(from Lesser Feasts & Fasts 2018, Church Publishing.)

23 September: Thecla, apostle and proto-martyr among women, c.70

Today, we honor the memory of an apostle, Saint Thecla — a contemporary of Saint Paul who became an evangelizer after hearing his teachings.

God of liberating power, you raised up your apostle Thecla, who allowed no obstacle or peril to inhibit her from bearing witness to new life in Jesus Christ: Empower courageous evangelists among us, that men and women everywhere may experience the freedom you offer; through Jesus Christ our Lord, who lives and reigns with you and the Holy Spirit, one God, for ever and ever. Amen.

Thecla was born to a rich family in Iconium, a town in Asia Minor. She was expected to marry, and marry well. In fact, her mother had a young man picked out for her. He had an excellent position and could offer Thecla a secure life. This was important in Thecla’s day because an unmarried woman could find herself with no support and no money. Marriage assured a stable place in society, with children to carry on the family name.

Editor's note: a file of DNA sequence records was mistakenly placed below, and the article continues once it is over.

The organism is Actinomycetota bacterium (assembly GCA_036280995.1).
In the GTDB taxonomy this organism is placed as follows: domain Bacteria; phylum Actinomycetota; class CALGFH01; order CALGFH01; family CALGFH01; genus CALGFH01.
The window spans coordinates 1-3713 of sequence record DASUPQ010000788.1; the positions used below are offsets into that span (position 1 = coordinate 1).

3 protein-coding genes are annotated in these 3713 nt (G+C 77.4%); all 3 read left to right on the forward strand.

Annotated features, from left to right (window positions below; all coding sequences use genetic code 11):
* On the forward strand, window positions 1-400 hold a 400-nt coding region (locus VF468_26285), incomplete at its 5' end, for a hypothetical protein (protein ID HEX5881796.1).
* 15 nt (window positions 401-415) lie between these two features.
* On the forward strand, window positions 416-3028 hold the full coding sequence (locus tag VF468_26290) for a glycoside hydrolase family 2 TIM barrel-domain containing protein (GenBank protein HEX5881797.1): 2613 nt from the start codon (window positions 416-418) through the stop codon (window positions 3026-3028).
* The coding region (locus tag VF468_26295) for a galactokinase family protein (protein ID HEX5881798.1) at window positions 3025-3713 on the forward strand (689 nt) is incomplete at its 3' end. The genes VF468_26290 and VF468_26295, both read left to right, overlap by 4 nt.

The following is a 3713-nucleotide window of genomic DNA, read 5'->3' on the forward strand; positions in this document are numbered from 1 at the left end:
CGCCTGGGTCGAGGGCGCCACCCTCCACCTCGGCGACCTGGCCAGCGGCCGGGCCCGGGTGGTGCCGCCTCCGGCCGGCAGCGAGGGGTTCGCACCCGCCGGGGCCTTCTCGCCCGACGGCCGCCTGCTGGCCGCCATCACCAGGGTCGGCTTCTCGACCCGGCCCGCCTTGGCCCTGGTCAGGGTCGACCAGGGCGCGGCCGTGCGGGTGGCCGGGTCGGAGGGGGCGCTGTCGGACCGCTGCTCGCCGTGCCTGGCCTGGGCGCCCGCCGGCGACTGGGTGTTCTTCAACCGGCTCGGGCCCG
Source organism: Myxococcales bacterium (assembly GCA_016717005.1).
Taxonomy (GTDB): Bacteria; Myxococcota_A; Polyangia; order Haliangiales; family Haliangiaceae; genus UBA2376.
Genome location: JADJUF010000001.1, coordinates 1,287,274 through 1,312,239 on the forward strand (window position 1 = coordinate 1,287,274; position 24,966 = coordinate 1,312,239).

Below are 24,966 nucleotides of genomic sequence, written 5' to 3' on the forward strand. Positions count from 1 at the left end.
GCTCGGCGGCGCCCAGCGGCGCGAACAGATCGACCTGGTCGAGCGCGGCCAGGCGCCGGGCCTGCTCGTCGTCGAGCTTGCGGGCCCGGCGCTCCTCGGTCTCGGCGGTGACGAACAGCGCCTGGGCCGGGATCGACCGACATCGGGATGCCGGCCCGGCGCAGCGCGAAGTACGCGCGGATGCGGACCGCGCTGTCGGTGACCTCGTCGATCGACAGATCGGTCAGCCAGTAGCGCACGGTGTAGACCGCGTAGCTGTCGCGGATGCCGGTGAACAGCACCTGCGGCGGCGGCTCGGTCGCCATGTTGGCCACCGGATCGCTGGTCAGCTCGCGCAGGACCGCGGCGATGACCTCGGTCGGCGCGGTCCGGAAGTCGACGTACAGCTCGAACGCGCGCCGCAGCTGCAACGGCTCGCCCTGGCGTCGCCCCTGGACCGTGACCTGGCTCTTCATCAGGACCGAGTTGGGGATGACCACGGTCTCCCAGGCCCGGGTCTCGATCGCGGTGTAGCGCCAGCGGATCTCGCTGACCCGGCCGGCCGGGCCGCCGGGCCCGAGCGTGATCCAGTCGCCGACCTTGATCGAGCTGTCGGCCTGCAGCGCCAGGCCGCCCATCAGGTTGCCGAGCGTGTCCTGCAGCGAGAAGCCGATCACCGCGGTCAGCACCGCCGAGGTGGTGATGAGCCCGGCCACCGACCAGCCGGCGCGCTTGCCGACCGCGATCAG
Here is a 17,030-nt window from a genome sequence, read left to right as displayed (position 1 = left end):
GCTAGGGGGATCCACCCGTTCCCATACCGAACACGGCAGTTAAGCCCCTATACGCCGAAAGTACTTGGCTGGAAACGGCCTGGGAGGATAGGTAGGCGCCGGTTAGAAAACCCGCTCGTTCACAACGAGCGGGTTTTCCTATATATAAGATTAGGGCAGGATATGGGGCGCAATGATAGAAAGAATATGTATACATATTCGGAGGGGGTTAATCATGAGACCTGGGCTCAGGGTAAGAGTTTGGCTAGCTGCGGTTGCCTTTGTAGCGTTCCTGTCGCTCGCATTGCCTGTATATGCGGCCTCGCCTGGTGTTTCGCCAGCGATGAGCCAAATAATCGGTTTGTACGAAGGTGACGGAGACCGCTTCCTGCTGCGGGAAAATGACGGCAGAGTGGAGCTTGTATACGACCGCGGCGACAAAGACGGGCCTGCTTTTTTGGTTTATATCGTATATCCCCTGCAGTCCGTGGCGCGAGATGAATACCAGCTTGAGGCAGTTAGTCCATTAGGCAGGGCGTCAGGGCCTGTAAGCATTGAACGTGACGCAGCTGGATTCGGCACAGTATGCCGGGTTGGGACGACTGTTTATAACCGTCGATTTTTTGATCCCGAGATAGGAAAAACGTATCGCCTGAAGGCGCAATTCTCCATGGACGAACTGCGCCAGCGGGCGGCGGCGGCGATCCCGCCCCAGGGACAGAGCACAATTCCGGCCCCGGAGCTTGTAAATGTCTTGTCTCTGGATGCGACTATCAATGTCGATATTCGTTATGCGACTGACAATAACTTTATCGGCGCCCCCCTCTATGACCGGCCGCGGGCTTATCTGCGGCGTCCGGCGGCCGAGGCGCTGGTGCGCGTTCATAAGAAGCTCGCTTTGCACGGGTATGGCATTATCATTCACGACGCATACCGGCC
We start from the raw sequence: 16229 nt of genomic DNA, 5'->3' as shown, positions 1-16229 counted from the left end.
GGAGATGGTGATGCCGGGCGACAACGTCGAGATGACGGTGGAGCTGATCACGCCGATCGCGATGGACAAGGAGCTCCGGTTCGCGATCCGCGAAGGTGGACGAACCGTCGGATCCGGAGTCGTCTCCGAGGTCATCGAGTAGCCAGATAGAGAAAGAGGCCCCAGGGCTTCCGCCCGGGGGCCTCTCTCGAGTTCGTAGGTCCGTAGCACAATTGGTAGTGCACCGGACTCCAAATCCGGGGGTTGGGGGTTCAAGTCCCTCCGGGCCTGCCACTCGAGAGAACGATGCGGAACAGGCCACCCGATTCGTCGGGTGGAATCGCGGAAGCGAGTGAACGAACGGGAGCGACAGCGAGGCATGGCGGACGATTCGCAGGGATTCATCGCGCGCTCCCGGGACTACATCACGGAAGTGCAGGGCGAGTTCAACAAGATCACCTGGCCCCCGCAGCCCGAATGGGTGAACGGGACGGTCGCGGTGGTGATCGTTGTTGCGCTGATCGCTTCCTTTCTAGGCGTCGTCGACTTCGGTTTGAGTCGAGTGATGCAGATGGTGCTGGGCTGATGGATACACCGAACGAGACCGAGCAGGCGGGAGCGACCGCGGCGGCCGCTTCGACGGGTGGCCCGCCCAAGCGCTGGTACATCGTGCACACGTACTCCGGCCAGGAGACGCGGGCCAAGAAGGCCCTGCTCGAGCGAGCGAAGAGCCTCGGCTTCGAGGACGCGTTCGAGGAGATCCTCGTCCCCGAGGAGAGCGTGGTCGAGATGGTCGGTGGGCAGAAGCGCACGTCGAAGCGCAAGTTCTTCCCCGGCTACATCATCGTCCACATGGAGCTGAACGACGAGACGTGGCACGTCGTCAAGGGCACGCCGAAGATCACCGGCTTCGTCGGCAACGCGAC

But something happened to Thecla that made her turn away forever from her mother’s dream. The apostle Paul, who had been in Antioch, traveled to Iconium and began teaching at a house near Thecla’s. She sat in her open window for three days and nights, listening as Paul spoke about the blessings of giving everything to God. Thecla decided not to marry and to devote her life to Jesus Christ.

Her fiancé Thamyris was furious and complained to the local governor that Paul was a bad influence. Because Thamyris was so prominent, Paul was arrested and imprisoned.

Late at night Thecla secretly went to the prison, bribed the guards, and stayed to hear Paul’s teaching. When her family found her, they turned her and Paul over to the authorities. Paul was driven from the city and Thecla was sentenced to death. Her mother was so angry at her daughter’s disobedient “madness” that she wouldn’t intervene.

Thecla was tortured, but God delivered her from death. She found her way to Antioch and soon met Paul there. She helped him preach, and together they did good work for the Lord.